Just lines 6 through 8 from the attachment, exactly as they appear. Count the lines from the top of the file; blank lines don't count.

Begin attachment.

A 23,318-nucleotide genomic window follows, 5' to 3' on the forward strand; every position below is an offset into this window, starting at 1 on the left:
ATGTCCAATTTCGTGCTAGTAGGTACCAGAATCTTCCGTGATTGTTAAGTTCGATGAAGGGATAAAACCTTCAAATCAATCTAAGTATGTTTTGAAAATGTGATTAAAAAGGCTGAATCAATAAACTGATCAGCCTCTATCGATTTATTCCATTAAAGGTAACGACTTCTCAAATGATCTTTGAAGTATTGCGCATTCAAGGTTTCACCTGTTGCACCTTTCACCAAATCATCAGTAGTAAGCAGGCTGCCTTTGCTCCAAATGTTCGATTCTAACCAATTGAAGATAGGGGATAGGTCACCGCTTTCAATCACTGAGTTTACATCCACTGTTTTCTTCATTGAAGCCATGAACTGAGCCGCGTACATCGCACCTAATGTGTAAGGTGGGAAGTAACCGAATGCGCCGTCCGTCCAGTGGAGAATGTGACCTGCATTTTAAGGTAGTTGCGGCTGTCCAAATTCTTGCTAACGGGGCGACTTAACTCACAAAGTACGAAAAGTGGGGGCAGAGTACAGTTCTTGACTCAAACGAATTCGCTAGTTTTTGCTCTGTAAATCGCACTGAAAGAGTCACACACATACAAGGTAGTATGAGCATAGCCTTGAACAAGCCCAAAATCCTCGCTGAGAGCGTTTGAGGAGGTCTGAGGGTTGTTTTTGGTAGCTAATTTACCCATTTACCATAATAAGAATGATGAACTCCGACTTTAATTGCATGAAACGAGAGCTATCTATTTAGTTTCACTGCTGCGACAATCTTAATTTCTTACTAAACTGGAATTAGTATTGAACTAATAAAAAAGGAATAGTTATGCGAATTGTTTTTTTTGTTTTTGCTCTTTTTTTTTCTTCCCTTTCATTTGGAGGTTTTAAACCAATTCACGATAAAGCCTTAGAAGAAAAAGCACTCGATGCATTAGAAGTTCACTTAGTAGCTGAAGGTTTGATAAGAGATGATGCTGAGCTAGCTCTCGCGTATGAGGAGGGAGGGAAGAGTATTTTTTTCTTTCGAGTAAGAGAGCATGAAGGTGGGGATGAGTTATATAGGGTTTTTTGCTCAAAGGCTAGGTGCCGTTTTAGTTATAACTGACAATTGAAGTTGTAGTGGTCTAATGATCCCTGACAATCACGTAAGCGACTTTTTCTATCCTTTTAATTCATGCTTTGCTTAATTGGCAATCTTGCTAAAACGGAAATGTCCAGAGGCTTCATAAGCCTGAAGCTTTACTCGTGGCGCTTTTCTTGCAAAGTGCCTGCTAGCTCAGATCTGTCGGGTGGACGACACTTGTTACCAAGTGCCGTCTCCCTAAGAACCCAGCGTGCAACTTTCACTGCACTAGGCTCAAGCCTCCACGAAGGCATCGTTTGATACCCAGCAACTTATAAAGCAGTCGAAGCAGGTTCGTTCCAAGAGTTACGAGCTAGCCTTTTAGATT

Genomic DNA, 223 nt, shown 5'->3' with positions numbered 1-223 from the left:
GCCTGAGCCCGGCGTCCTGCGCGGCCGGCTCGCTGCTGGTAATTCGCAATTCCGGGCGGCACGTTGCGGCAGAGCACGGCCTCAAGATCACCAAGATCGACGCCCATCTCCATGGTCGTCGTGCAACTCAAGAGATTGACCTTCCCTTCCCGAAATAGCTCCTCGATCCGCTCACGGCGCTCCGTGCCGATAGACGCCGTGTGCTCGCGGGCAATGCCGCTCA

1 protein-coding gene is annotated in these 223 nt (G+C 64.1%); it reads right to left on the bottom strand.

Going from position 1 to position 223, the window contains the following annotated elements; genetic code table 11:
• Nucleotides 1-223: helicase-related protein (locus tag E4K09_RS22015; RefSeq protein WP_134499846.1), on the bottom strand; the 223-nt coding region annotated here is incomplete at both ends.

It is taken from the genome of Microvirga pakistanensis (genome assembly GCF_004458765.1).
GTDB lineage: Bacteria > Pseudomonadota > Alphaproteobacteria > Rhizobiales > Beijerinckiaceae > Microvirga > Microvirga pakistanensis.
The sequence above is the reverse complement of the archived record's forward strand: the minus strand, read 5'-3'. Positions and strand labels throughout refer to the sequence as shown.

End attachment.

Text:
Going from position 1 to position 223, the window contains the following annotated elements; genetic code table 11:
• Nucleotides 1-223: helicase-related protein (locus tag E4K09_RS22015; RefSeq protein WP_134499846.1), on the bottom strand; the 223-nt coding region annotated here is incomplete at both ends.

It is taken from the genome of Microvirga pakistanensis (genome assembly GCF_004458765.1).